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End of 1st Quarter
The Raptors led 8-0 and 11-2, but at the close of the first quarter their advantage had shrunk to 33-32 thanks to a 7-0 run by Golden State near the end of the period that included a smooth 3-point play by DeMarcus Cousins and a wide-open 3-pointer from Draymond Green.
Kyle Lowry is definitely the story of the game so far, with 15 points after going 4 for 4 from 3-point range, but Klay Thompson has 10, Stephen Curry — after a very quiet start to the game — has 7, and Cousins, who thus far has been making an impact since coming into the game in place of Kevon Looney.
There have already been a combined 22 3-pointers attempted in this game, with both teams trying to bury the other.
1st Quarter: Klay is in Game 6 mode.
Nick Nurse brought in Serge Ibaka and Steve Kerr countered with DeMarcus Cousins, with both teams going for some size shortly before a timeout. So far the Raptors are up 26-22, a lead that seems far too small considering how well they shot the ball early.
Since the 3-pointer explosion from Kyle Lowry and Pascal Siakam, the Golden State response has been a lot of Klay Thompson. He came into the game with a reputation for big Game 6s and he has 10 points in the first quarter. Stephen Curry, meanwhile, has yet to attempt a field goal, and Kawhi Leonard has just 2 points.
1st Quarter: Siakam is off to a better start this time.
Scott Cacciola: Pascal Siakam, a breakout star for Toronto in the playoffs, is coming off a quiet effort in his team’s Game 5 loss: 12 points on 6 of 15 shooting. Before tonight’s game, Coach Nick Nurse was asked about Siakam’s struggles. Nurse said he was not concerned.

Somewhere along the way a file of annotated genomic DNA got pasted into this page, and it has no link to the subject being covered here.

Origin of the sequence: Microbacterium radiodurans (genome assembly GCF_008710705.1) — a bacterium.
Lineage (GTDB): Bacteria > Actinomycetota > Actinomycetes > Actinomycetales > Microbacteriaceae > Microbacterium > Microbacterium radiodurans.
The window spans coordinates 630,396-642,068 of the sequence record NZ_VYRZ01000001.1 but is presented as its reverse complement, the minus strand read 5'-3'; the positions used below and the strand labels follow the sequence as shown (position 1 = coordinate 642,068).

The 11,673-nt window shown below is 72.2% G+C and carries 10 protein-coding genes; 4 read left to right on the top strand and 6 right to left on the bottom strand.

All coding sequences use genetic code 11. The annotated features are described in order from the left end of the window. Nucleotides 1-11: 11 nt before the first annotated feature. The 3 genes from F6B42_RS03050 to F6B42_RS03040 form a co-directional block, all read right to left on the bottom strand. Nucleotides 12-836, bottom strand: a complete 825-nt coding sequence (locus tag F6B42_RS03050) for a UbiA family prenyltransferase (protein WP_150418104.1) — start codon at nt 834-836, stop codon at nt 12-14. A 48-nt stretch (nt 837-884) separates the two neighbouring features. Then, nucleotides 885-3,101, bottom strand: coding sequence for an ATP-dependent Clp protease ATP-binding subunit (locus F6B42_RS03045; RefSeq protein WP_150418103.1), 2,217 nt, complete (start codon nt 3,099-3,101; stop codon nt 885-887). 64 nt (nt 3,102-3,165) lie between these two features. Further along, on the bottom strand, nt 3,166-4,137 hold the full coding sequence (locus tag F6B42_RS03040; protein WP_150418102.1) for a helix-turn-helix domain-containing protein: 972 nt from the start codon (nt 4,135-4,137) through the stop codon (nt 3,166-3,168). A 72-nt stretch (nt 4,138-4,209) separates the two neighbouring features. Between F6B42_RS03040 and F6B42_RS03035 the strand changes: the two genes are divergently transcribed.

“I think he’s proven all playoffs long, and even all season long, that he’s a prime-time player,” Nurse said. “The other night, if you want me to be totally candid, I wasn’t happy with his defensive effort. I thought he just could have done more. He could have been more active.”
Siakam definitely appears more active tonight, on both ends. He’s already got a couple of 3s to help the Raptors to their hot start.
1st Quarter: Andre Iguodala is aggressive early.
At the first timeout the Raptors are up 17-12, having cooled off at a least a little after Kyle Lowry got them off to such an incredible start.
Toronto is 5 of 7 from 3-point range — with two coming from Pascal Siakam who had been struggling — but Golden State is forcing its way to the basket to make up for some early 3s not falling.
Maybe the most notable part of the game for Golden State’s offense is Andre Iguodala looking aggressive and Stephen Curry, so far, being quiet beyond a few free throws.
Scott Cacciola: During the first timeout, they showed a tribute to Kevin Durant on the video board, featuring highlights of the injured star and audio clips from his teammates. A “K-D! K-D!” chant broke out in the crowd. Before the game, several teammates wore warm-up shirts bearing Durant’s name and number, 35.
1st Quarter: Is that really Kyle Lowry?
Kyle Lowry got off to an incredible start to the game, going on a personal 8-0 run with a layup and a pair of 3-pointers. Golden State finally got on the board when Kevon Looney drove to the basket for a dunk, but then Lowry connected again with another 3-pointer giving him 11 for the game. The veteran guard seems on a mission to get this game off to a huge start for Toronto.
Scott Cacciola: It may come as some surprise to viewers at home that the crowd was very loud before the game, this being the N.B.A. finals and all — in addition to it being final game at Oracle Arena. But Kyle Lowry: Crafty Veteran is absolutely taking the life out of this place. It is really quiet. So soon. So suddenly.
Kevon Looney, playing his way through a severe chest injury, started the game at center for Golden State and lost the tip to Toronto’s Marc Gasol. Game 6, the last N.B.A. game at Oracle, is officially underway.
Stephen Curry/Kyle Lowry
Klay Thompson/Danny Green
Andre Iguodala/Kawhi Leonard
Draymond Green/Pascal Siakam
Kevon Looney/Marc Gasol
Benjamin Hoffman is a senior staff editor and regular contributor to the Keeping Score column in sports. He joined The Times in 2005. @BenHoffmanNYT • Facebook
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